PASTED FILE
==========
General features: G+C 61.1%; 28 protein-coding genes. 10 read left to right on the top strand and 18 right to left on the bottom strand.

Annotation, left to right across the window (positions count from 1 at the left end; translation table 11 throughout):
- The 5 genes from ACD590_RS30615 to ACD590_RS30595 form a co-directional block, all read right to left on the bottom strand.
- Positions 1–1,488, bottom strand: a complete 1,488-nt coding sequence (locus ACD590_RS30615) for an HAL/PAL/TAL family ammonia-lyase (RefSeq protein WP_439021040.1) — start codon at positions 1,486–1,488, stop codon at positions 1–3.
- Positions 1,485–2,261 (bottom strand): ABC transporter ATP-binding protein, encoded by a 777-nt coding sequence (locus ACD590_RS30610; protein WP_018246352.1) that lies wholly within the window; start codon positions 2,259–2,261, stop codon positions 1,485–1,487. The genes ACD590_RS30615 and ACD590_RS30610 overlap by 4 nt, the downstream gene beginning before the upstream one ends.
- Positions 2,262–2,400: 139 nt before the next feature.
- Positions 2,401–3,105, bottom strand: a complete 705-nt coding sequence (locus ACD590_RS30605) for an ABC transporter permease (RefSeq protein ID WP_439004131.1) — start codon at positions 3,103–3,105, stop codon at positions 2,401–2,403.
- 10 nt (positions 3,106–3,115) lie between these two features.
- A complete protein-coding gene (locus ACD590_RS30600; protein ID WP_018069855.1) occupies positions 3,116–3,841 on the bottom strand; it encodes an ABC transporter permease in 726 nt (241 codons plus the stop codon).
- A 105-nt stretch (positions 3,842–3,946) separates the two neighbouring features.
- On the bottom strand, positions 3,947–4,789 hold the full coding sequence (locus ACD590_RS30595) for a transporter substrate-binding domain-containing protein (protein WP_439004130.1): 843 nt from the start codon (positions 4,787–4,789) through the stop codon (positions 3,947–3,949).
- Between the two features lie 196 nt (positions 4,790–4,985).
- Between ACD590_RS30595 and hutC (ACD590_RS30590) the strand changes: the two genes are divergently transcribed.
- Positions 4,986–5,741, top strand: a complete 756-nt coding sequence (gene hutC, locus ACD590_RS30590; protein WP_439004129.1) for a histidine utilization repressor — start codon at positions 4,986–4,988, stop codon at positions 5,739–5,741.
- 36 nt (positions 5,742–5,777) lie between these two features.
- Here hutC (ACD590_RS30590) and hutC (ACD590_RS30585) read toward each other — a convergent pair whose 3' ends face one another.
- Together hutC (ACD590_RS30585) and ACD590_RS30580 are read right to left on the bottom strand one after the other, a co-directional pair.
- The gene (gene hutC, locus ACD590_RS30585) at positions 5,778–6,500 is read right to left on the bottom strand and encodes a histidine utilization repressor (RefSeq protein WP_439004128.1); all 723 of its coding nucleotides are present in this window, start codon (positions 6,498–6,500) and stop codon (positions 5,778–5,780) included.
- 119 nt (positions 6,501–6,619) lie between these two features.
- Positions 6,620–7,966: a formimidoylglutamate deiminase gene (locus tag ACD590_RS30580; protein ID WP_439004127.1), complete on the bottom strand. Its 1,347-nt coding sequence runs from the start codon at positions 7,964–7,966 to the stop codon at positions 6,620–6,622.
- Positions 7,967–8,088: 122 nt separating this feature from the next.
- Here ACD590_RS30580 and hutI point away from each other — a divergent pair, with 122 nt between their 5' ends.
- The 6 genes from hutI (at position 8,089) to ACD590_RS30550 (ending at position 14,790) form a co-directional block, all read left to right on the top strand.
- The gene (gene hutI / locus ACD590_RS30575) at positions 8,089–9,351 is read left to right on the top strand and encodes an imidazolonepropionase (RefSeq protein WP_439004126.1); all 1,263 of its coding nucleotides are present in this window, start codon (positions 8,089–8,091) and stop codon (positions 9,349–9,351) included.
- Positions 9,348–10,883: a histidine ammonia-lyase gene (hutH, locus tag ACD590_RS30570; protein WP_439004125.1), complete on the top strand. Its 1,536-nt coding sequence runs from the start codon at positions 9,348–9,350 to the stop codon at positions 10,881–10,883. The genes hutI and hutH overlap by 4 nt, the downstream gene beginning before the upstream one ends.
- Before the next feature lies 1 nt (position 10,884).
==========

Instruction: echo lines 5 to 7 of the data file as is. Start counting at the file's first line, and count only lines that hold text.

- Positions 1,485–2,261 (bottom strand): ABC transporter ATP-binding protein, encoded by a 777-nt coding sequence (locus ACD590_RS30610; protein WP_018246352.1) that lies wholly within the window; start codon positions 2,259–2,261, stop codon positions 1,485–1,487. The genes ACD590_RS30615 and ACD590_RS30610 overlap by 4 nt, the downstream gene beginning before the upstream one ends.
- Positions 2,262–2,400: 139 nt before the next feature.
- Positions 2,401–3,105, bottom strand: a complete 705-nt coding sequence (locus ACD590_RS30605) for an ABC transporter permease (RefSeq protein ID WP_439004131.1) — start codon at positions 3,103–3,105, stop codon at positions 2,401–2,403.